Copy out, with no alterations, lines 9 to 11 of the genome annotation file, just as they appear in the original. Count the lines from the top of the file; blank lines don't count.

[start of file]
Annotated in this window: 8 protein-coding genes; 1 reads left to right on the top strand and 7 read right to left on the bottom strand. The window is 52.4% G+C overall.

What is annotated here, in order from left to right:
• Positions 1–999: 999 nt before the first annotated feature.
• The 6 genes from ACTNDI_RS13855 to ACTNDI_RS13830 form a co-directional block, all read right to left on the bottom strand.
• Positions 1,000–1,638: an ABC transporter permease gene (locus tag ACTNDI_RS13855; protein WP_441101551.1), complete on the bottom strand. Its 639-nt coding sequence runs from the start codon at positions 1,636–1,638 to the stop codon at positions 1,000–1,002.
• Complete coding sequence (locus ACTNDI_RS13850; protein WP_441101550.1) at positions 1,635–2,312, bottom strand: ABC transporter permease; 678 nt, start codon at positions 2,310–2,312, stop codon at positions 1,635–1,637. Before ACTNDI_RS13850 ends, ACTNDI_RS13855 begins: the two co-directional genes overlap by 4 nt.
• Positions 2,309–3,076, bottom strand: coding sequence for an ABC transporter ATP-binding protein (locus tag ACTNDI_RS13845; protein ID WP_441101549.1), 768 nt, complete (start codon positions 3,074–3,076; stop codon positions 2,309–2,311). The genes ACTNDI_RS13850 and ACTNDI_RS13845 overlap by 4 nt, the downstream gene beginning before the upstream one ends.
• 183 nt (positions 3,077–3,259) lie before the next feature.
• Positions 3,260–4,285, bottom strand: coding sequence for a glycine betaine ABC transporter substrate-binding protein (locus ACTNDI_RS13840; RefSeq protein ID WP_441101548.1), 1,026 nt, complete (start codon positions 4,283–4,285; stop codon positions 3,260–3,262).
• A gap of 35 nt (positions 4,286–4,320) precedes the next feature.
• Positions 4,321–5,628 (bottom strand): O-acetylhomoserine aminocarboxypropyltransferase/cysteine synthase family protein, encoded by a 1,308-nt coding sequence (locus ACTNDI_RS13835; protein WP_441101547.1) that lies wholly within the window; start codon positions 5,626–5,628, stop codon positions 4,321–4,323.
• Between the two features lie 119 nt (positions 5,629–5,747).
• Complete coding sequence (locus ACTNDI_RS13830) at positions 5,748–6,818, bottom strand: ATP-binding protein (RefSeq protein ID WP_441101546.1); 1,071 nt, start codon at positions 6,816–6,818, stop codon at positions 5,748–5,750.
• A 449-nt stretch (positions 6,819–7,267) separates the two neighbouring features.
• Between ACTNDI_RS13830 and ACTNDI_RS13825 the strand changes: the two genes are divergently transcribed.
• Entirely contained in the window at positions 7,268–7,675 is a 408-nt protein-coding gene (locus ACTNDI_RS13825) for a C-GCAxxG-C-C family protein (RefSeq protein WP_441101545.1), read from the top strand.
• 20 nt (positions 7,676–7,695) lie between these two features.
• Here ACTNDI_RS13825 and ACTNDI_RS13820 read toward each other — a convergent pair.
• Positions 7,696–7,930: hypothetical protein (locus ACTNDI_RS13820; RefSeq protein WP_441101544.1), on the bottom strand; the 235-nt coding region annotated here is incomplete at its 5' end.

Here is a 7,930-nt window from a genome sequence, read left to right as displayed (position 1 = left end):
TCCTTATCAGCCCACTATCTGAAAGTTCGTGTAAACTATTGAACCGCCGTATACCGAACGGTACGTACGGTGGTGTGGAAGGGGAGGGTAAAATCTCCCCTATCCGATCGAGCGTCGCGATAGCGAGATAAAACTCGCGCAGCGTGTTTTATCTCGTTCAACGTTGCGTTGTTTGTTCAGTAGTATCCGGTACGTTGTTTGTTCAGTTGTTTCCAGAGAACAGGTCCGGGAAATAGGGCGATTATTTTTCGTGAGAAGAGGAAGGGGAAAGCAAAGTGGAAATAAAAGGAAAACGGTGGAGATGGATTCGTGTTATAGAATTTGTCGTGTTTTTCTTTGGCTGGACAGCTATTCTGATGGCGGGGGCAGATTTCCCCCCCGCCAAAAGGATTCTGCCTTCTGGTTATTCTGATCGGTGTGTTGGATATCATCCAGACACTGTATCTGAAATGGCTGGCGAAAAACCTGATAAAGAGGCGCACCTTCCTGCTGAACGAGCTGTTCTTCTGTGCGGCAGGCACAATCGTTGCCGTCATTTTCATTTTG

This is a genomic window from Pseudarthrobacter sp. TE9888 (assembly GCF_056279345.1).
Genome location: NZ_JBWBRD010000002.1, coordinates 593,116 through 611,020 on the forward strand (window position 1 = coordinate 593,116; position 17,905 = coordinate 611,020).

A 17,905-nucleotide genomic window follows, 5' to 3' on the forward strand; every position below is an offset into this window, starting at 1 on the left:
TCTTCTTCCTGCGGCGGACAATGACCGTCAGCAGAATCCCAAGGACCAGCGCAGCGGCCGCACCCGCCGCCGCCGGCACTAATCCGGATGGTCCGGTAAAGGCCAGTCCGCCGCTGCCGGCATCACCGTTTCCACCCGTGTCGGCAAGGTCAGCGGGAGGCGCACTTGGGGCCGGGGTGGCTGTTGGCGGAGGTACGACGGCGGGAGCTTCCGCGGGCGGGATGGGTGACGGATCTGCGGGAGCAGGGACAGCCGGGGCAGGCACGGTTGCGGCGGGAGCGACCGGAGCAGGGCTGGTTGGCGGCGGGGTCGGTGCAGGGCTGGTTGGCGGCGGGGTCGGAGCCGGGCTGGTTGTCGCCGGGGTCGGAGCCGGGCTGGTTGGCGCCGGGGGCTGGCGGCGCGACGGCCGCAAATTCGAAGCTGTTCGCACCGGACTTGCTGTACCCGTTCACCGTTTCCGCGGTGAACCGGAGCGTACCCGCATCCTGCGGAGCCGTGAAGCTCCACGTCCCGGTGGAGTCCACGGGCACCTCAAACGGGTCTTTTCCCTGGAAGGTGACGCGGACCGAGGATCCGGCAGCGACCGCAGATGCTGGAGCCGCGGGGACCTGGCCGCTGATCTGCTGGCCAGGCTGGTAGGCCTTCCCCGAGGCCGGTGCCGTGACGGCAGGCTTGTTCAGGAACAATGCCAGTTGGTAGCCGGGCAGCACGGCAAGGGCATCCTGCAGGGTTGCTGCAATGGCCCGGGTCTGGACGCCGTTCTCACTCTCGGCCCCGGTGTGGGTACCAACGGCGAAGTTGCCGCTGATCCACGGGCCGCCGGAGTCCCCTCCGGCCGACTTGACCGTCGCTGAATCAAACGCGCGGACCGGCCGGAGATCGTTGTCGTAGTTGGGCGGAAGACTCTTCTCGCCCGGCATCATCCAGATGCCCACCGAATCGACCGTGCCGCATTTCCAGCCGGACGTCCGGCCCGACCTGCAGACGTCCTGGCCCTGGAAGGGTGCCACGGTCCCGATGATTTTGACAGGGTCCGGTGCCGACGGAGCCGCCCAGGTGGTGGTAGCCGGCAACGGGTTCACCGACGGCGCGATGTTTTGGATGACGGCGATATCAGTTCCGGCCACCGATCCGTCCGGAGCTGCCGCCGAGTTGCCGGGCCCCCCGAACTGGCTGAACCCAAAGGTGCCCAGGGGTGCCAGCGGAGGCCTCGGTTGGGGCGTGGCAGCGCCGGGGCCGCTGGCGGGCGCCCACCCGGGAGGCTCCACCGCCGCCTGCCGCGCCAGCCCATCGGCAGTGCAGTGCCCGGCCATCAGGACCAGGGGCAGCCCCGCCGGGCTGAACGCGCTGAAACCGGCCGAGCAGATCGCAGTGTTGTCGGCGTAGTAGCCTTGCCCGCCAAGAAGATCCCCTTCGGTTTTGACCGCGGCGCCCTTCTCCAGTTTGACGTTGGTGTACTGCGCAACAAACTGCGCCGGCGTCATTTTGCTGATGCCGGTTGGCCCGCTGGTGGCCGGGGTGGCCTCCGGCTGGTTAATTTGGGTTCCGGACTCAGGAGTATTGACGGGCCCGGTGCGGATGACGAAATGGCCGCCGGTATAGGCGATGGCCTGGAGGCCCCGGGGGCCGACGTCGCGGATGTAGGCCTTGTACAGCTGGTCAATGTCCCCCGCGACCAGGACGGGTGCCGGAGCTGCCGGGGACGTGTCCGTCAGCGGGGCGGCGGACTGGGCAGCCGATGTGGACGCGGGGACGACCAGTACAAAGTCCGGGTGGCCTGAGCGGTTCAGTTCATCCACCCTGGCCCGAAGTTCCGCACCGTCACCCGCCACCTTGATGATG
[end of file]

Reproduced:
• Positions 3,260–4,285, bottom strand: coding sequence for a glycine betaine ABC transporter substrate-binding protein (locus ACTNDI_RS13840; RefSeq protein ID WP_441101548.1), 1,026 nt, complete (start codon positions 4,283–4,285; stop codon positions 3,260–3,262).
• A gap of 35 nt (positions 4,286–4,320) precedes the next feature.
• Positions 4,321–5,628 (bottom strand): O-acetylhomoserine aminocarboxypropyltransferase/cysteine synthase family protein, encoded by a 1,308-nt coding sequence (locus ACTNDI_RS13835; protein WP_441101547.1) that lies wholly within the window; start codon positions 5,626–5,628, stop codon positions 4,321–4,323.